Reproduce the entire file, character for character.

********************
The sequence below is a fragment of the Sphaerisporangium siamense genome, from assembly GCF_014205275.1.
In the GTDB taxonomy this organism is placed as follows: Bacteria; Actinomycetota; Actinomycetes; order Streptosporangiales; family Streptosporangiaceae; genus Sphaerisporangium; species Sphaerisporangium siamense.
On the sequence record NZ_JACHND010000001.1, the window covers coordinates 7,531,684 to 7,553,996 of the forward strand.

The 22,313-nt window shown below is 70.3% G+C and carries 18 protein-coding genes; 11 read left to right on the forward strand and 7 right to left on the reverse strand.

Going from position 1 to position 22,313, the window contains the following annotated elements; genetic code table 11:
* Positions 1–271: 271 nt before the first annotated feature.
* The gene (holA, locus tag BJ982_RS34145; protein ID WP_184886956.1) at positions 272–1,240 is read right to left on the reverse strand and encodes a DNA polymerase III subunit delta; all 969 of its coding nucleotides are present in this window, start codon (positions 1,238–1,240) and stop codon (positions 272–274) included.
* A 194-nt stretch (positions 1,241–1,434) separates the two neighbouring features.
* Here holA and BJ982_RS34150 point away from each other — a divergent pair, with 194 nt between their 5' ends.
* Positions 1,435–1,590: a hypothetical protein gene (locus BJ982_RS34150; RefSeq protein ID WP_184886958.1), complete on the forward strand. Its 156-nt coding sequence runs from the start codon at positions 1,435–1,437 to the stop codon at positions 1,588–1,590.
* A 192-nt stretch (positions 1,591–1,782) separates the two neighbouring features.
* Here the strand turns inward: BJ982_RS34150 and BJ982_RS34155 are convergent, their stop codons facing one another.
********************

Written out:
The sequence below is a fragment of the Sphaerisporangium siamense genome, from assembly GCF_014205275.1.
In the GTDB taxonomy this organism is placed as follows: Bacteria; Actinomycetota; Actinomycetes; order Streptosporangiales; family Streptosporangiaceae; genus Sphaerisporangium; species Sphaerisporangium siamense.
On the sequence record NZ_JACHND010000001.1, the window covers coordinates 7,531,684 to 7,553,996 of the forward strand.

The 22,313-nt window shown below is 70.3% G+C and carries 18 protein-coding genes; 11 read left to right on the forward strand and 7 right to left on the reverse strand.

Going from position 1 to position 22,313, the window contains the following annotated elements; genetic code table 11:
* Positions 1–271: 271 nt before the first annotated feature.
* The gene (holA, locus tag BJ982_RS34145; protein ID WP_184886956.1) at positions 272–1,240 is read right to left on the reverse strand and encodes a DNA polymerase III subunit delta; all 969 of its coding nucleotides are present in this window, start codon (positions 1,238–1,240) and stop codon (positions 272–274) included.
* A 194-nt stretch (positions 1,241–1,434) separates the two neighbouring features.
* Here holA and BJ982_RS34150 point away from each other — a divergent pair, with 194 nt between their 5' ends.
* Positions 1,435–1,590: a hypothetical protein gene (locus BJ982_RS34150; RefSeq protein ID WP_184886958.1), complete on the forward strand. Its 156-nt coding sequence runs from the start codon at positions 1,435–1,437 to the stop codon at positions 1,588–1,590.
* A 192-nt stretch (positions 1,591–1,782) separates the two neighbouring features.
* Here the strand turns inward: BJ982_RS34150 and BJ982_RS34155 are convergent, their stop codons facing one another.